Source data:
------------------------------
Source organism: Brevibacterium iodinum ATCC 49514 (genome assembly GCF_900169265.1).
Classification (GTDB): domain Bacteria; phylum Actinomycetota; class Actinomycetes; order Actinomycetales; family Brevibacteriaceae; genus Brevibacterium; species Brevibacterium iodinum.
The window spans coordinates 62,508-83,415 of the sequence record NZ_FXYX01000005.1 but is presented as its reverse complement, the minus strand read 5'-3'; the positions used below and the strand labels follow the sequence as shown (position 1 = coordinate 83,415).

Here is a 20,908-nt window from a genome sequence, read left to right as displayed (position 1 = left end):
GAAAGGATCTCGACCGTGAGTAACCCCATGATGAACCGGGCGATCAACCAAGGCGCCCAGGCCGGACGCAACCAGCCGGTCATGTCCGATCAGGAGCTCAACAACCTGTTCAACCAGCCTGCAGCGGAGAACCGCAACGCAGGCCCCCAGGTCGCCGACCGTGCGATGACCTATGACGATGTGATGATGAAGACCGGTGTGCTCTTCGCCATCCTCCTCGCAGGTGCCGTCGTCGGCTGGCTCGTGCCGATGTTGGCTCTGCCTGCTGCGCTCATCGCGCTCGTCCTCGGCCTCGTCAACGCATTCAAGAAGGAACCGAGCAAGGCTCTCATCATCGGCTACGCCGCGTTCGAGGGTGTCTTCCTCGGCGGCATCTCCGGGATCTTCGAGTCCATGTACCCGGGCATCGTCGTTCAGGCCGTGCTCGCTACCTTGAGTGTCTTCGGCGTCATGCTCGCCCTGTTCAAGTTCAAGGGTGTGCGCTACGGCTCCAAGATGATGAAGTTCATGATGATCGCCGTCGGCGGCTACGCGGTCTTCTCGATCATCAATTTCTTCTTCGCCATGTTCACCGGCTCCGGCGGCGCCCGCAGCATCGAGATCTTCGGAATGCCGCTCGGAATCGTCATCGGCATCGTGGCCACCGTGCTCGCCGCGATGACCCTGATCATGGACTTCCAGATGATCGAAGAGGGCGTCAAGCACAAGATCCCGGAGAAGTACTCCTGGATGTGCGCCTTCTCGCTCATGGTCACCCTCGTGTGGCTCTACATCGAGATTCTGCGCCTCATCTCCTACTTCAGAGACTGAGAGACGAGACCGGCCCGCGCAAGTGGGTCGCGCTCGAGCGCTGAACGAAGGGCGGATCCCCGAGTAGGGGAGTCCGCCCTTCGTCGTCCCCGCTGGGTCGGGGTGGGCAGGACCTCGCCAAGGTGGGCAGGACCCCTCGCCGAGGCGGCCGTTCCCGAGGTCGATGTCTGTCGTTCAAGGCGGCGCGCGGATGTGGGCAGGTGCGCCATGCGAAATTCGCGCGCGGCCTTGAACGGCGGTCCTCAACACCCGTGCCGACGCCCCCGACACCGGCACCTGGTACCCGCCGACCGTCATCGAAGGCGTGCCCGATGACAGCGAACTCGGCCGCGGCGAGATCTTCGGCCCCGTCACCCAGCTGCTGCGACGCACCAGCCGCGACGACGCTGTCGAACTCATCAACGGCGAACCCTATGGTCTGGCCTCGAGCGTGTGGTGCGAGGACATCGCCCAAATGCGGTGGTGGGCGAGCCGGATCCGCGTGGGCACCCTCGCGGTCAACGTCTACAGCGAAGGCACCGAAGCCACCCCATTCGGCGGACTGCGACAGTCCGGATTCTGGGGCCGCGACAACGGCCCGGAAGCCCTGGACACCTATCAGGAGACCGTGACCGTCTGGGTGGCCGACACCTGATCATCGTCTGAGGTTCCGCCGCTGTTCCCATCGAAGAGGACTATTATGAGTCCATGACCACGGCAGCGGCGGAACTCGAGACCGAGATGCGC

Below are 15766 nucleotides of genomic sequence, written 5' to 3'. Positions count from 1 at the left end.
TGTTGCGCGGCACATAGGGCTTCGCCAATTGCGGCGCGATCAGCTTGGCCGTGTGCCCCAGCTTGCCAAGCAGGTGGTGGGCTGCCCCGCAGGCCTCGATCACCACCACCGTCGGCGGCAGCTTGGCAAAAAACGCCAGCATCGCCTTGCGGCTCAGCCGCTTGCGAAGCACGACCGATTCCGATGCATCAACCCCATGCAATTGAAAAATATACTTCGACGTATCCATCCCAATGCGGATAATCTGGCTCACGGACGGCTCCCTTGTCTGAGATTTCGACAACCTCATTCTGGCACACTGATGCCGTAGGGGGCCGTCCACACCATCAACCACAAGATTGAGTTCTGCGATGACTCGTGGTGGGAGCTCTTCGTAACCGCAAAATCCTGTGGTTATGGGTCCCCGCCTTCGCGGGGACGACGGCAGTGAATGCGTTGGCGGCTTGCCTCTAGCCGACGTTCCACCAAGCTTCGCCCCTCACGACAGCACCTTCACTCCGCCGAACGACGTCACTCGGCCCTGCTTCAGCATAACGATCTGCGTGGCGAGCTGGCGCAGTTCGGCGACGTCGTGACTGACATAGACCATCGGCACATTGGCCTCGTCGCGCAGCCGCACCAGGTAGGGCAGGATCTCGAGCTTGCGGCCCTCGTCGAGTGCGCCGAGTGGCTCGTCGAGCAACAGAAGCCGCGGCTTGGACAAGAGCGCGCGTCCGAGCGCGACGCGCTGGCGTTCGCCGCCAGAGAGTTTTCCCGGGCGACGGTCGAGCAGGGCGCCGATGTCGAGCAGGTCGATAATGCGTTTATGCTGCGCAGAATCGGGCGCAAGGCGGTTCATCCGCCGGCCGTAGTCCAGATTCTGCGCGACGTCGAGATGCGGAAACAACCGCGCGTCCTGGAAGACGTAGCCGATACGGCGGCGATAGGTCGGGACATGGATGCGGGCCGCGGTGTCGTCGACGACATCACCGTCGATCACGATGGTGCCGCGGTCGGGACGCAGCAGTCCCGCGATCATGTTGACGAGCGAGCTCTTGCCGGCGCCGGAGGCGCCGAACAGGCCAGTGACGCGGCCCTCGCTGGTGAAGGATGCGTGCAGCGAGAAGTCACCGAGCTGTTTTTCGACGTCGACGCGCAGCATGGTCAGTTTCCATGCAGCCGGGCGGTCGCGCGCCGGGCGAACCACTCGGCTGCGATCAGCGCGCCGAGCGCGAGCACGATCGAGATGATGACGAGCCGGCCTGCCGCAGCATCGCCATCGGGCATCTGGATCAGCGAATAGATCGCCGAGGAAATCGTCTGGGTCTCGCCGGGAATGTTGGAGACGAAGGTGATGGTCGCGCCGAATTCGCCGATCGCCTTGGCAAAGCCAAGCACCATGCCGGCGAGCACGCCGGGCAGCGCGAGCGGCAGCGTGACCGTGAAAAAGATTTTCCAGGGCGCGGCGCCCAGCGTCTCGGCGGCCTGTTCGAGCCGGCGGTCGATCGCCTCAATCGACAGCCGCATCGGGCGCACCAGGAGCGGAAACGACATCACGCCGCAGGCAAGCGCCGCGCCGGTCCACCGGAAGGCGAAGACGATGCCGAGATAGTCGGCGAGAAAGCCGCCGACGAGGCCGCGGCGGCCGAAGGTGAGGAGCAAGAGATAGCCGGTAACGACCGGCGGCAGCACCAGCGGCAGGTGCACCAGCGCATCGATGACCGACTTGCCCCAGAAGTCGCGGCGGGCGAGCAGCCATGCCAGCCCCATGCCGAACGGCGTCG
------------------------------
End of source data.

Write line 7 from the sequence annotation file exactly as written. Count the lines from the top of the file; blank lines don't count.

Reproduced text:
TGTTGCGCGGCACATAGGGCTTCGCCAATTGCGGCGCGATCAGCTTGGCCGTGTGCCCCAGCTTGCCAAGCAGGTGGTGGGCTGCCCCGCAGGCCTCGATCACCACCACCGTCGGCGGCAGCTTGGCAAAAAACGCCAGCATCGCCTTGCGGCTCAGCCGCTTGCGAAGCACGACCGATTCCGATGCATCAACCCCATGCAATTGAAAAATATACTTCGACGTATCCATCCCAATGCGGATAATCTGGCTCACGGACGGCTCCCTTGTCTGAGATTTCGACAACCTCATTCTGGCACACTGATGCCGTAGGGGGCCGTCCACACCATCAACCACAAGATTGAGTTCTGCGATGACTCGTGGTGGGAGCTCTTCGTAACCGCAAAATCCTGTGGTTATGGGTCCCCGCCTTCGCGGGGACGACGGCAGTGAATGCGTTGGCGGCTTGCCTCTAGCCGACGTTCCACCAAGCTTCGCCCCTCACGACAGCACCTTCACTCCGCCGAACGACGTCACTCGGCCCTGCTTCAGCATAACGATCTGCGTGGCGAGCTGGCGCAGTTCGGCGACGTCGTGACTGACATAGACCATCGGCACATTGGCCTCGTCGCGCAGCCGCACCAGGTAGGGCAGGATCTCGAGCTTGCGGCCCTCGTCGAGTGCGCCGAGTGGCTCGTCGAGCAACAGAAGCCGCGGCTTGGACAAGAGCGCGCGTCCGAGCGCGACGCGCTGGCGTTCGCCGCCAGAGAGTTTTCCCGGGCGACGGTCGAGCAGGGCGCCGATGTCGAGCAGGTCGATAATGCGTTTATGCTGCGCAGAATCGGGCGCAAGGCGGTTCATCCGCCGGCCGTAGTCCAGATTCTGCGCGACGTCGAGATGCGGAAACAACCGCGCGTCCTGGAAGACGTAGCCGATACGGCGGCGATAGGTCGGGACATGGATGCGGGCCGCGGTGTCGTCGACGACATCACCGTCGATCACGATGGTGCCGCGGTCGGGACGCAGCAGTCCCGCGATCATGTTGACGAGCGAGCTCTTGCCGGCGCCGGAGGCGCCGAACAGGCCAGTGACGCGGCCCTCGCTGGTGAAGGATGCGTGCAGCGAGAAGTCACCGAGCTGTTTTTCGACGTCGACGCGCAGCATGGTCAGTTTCCATGCAGCCGGGCGGTCGCGCGCCGGGCGAACCACTCGGCTGCGATCAGCGCGCCGAGCGCGAGCACGATCGAGATGATGACGAGCCGGCCTGCCGCAGCATCGCCATCGGGCATCTGGATCAGCGAATAGATCGCCGAGGAAATCGTCTGGGTCTCGCCGGGAATGTTGGAGACGAAGGTGATGGTCGCGCCGAATTCGCCGATCGCCTTGGCAAAGCCAAGCACCATGCCGGCGAGCACGCCGGGCAGCGCGAGCGGCAGCGTGACCGTGAAAAAGATTTTCCAGGGCGCGGCGCCCAGCGTCTCGGCGGCCTGTTCGAGCCGGCGGTCGATCGCCTCAATCGACAGCCGCATCGGGCGCACCAGGAGCGGAAACGACATCACGCCGCAGGCAAGCGCCGCGCCGGTCCACCGGAAGGCGAAGACGATGCCGAGATAGTCGGCGAGAAAGCCGCCGACGAGGCCGCGGCGGCCGAAGGTGAGGAGCAAGAGATAGCCGGTAACGACCGGCGGCAGCACCAGCGGCAGGTGCACCAGCGCATCGATGACCGACTTGCCCCAGAAGTCGCGGCGGGCGAGCAGCCATGCCAGCCCCATGCCGAACGGCGTCG